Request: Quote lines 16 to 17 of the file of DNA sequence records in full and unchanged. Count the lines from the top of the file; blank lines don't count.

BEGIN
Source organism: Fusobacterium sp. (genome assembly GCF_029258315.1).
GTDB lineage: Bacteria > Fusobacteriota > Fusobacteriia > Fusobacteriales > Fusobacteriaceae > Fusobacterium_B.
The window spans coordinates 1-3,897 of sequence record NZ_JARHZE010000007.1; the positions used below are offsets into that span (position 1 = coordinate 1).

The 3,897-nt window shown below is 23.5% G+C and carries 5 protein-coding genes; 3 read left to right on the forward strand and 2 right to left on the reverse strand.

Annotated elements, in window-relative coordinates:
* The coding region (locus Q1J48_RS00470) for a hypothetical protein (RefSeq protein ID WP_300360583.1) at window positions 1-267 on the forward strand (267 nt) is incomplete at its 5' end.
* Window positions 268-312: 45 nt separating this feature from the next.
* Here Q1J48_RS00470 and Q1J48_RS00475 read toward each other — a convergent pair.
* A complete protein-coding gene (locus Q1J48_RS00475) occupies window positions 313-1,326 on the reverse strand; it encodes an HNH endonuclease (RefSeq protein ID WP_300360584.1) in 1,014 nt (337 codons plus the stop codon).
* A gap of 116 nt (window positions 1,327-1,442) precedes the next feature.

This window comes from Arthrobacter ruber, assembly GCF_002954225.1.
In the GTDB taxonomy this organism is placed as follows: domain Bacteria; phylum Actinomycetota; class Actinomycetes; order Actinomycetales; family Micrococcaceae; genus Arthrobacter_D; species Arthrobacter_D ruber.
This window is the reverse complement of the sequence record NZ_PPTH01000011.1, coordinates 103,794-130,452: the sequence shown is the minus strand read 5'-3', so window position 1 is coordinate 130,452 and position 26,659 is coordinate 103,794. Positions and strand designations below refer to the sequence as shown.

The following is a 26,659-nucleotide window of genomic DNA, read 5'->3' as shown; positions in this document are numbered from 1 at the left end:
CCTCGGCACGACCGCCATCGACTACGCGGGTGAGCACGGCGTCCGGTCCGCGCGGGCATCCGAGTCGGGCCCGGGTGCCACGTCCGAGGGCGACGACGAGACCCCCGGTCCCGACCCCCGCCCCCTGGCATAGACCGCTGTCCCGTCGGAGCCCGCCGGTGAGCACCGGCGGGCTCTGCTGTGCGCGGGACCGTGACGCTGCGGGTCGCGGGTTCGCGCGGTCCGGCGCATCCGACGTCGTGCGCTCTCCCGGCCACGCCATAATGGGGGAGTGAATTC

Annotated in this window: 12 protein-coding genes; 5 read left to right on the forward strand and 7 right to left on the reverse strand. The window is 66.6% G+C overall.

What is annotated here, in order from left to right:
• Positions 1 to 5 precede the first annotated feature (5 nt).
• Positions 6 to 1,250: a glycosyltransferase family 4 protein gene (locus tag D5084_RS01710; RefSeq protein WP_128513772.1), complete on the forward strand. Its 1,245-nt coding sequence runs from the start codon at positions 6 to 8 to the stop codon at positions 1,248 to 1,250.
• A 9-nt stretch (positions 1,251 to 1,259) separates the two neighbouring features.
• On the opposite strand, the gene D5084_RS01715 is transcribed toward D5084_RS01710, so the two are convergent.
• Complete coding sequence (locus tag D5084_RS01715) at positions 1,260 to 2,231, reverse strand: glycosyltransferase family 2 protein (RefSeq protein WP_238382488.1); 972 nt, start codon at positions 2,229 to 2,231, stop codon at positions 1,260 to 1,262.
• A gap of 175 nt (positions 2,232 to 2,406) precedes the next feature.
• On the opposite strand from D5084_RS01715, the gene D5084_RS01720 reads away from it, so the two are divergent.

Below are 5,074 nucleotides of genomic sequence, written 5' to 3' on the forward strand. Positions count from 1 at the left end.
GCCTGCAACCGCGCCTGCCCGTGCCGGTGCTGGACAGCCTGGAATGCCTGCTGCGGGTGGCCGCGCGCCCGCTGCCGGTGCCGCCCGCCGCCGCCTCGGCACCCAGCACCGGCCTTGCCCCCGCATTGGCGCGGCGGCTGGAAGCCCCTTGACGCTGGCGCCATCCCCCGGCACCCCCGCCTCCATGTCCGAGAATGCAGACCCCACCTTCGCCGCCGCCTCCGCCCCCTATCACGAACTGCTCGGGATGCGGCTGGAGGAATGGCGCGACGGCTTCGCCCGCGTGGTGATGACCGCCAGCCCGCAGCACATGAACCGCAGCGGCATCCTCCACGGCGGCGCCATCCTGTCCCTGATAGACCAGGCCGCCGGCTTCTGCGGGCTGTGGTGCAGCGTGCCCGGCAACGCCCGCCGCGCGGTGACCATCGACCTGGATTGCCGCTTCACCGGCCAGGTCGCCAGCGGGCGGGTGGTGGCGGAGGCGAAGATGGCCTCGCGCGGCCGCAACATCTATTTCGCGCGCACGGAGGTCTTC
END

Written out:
Annotated in this window: 12 protein-coding genes; 5 read left to right on the forward strand and 7 right to left on the reverse strand. The window is 66.6% G+C overall.

What is annotated here, in order from left to right: